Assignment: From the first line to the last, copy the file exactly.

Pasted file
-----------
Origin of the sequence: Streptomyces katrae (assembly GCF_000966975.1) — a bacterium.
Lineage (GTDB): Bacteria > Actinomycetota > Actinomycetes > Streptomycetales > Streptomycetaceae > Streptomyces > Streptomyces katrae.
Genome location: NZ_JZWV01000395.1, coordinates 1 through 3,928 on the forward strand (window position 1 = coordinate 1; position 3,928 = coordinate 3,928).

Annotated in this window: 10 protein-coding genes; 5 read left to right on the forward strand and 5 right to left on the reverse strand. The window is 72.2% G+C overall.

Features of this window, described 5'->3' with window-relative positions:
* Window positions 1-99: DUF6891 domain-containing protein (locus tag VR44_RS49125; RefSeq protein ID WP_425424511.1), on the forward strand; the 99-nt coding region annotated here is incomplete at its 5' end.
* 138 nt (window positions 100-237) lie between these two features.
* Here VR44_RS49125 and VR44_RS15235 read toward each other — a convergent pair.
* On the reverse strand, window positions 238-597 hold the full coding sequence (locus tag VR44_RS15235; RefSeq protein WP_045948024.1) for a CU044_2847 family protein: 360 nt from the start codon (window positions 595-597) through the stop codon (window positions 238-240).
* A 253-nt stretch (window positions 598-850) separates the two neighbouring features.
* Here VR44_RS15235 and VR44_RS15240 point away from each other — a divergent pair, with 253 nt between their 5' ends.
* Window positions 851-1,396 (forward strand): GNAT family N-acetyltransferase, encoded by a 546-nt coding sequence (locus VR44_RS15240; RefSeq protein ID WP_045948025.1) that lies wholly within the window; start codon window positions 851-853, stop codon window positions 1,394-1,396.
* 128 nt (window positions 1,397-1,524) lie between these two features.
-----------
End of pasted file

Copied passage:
Origin of the sequence: Streptomyces katrae (assembly GCF_000966975.1) — a bacterium.
Lineage (GTDB): Bacteria > Actinomycetota > Actinomycetes > Streptomycetales > Streptomycetaceae > Streptomyces > Streptomyces katrae.
Genome location: NZ_JZWV01000395.1, coordinates 1 through 3,928 on the forward strand (window position 1 = coordinate 1; position 3,928 = coordinate 3,928).

Annotated in this window: 10 protein-coding genes; 5 read left to right on the forward strand and 5 right to left on the reverse strand. The window is 72.2% G+C overall.

Features of this window, described 5'->3' with window-relative positions:
* Window positions 1-99: DUF6891 domain-containing protein (locus tag VR44_RS49125; RefSeq protein ID WP_425424511.1), on the forward strand; the 99-nt coding region annotated here is incomplete at its 5' end.
* 138 nt (window positions 100-237) lie between these two features.
* Here VR44_RS49125 and VR44_RS15235 read toward each other — a convergent pair.
* On the reverse strand, window positions 238-597 hold the full coding sequence (locus tag VR44_RS15235; RefSeq protein WP_045948024.1) for a CU044_2847 family protein: 360 nt from the start codon (window positions 595-597) through the stop codon (window positions 238-240).
* A 253-nt stretch (window positions 598-850) separates the two neighbouring features.
* Here VR44_RS15235 and VR44_RS15240 point away from each other — a divergent pair, with 253 nt between their 5' ends.
* Window positions 851-1,396 (forward strand): GNAT family N-acetyltransferase, encoded by a 546-nt coding sequence (locus VR44_RS15240; RefSeq protein ID WP_045948025.1) that lies wholly within the window; start codon window positions 851-853, stop codon window positions 1,394-1,396.
* 128 nt (window positions 1,397-1,524) lie between these two features.